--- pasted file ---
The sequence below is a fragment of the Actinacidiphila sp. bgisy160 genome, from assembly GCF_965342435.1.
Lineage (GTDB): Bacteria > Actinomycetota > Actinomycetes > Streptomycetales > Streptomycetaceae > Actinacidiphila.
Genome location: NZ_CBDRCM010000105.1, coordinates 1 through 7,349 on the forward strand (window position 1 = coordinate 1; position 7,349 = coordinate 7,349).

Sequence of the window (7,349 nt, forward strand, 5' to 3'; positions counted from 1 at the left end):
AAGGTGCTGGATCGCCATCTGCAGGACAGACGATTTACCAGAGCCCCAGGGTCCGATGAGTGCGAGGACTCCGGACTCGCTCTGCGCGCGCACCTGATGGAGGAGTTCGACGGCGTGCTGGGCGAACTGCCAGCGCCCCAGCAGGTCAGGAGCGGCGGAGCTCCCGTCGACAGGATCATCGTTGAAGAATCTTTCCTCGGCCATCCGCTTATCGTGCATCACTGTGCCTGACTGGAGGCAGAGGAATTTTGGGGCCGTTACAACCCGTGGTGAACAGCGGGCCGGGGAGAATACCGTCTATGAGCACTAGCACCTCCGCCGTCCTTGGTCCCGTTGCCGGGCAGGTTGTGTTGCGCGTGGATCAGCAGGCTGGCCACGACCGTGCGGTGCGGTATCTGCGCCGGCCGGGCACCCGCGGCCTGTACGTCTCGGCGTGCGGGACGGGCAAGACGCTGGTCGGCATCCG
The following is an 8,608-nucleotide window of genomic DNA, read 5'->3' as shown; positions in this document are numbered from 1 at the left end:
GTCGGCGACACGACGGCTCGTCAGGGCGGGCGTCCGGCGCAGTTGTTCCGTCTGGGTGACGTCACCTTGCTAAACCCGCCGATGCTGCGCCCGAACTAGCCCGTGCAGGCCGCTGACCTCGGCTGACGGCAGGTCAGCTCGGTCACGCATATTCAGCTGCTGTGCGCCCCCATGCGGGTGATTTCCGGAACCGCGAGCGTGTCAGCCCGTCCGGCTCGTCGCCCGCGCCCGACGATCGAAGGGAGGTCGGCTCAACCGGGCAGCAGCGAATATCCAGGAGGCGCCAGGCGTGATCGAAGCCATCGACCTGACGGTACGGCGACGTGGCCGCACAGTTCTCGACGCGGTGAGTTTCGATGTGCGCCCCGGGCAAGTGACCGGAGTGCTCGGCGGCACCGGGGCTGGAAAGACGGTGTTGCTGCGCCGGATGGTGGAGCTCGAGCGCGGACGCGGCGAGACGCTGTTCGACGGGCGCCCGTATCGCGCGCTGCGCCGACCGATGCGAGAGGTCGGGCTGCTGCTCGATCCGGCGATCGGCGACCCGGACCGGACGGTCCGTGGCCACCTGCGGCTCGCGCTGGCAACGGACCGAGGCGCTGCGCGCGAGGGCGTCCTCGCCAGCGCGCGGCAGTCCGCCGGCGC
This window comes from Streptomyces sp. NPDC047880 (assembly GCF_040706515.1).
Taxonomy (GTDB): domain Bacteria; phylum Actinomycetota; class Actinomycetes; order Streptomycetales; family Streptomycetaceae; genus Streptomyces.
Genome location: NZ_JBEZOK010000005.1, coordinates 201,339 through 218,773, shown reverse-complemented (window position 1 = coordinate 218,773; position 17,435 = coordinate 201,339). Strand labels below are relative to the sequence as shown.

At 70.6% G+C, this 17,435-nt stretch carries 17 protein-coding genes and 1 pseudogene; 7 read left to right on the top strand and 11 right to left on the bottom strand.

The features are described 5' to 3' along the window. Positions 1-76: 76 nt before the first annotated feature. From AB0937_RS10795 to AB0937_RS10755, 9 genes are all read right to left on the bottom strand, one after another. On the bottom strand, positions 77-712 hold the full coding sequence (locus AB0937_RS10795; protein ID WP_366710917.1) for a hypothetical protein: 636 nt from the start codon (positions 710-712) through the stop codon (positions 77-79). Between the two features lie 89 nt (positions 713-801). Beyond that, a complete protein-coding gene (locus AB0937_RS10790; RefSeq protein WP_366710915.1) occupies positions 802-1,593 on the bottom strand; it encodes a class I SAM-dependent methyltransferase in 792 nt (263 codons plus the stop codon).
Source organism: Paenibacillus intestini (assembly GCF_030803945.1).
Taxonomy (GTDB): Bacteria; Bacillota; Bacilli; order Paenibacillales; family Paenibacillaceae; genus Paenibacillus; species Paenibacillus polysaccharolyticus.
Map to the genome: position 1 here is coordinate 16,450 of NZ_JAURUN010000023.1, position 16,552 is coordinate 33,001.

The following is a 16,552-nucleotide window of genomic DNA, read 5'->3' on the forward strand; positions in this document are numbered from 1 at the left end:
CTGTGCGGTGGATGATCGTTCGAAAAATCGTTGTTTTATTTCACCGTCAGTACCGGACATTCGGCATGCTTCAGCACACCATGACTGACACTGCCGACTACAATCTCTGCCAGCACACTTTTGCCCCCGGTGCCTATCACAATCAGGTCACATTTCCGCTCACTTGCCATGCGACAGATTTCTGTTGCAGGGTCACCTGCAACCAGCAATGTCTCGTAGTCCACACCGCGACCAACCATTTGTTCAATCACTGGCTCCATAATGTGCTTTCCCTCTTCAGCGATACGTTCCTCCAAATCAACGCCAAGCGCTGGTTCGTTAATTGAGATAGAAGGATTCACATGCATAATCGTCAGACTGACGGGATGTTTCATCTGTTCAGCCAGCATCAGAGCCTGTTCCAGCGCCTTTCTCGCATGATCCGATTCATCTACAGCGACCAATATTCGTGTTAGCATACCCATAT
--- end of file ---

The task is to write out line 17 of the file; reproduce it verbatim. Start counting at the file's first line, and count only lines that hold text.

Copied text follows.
CTGTGCGGTGGATGATCGTTCGAAAAATCGTTGTTTTATTTCACCGTCAGTACCGGACATTCGGCATGCTTCAGCACACCATGACTGACACTGCCGACTACAATCTCTGCCAGCACACTTTTGCCCCCGGTGCCTATCACAATCAGGTCACATTTCCGCTCACTTGCCATGCGACAGATTTCTGTTGCAGGGTCACCTGCAACCAGCAATGTCTCGTAGTCCACACCGCGACCAACCATTTGTTCAATCACTGGCTCCATAATGTGCTTTCCCTCTTCAGCGATACGTTCCTCCAAATCAACGCCAAGCGCTGGTTCGTTAATTGAGATAGAAGGATTCACATGCATAATCGTCAGACTGACGGGATGTTTCATCTGTTCAGCCAGCATCAGAGCCTGTTCCAGCGCCTTTCTCGCATGATCCGATTCATCTACAGCGACCAATATTCGTGTTAGCATACCCATAT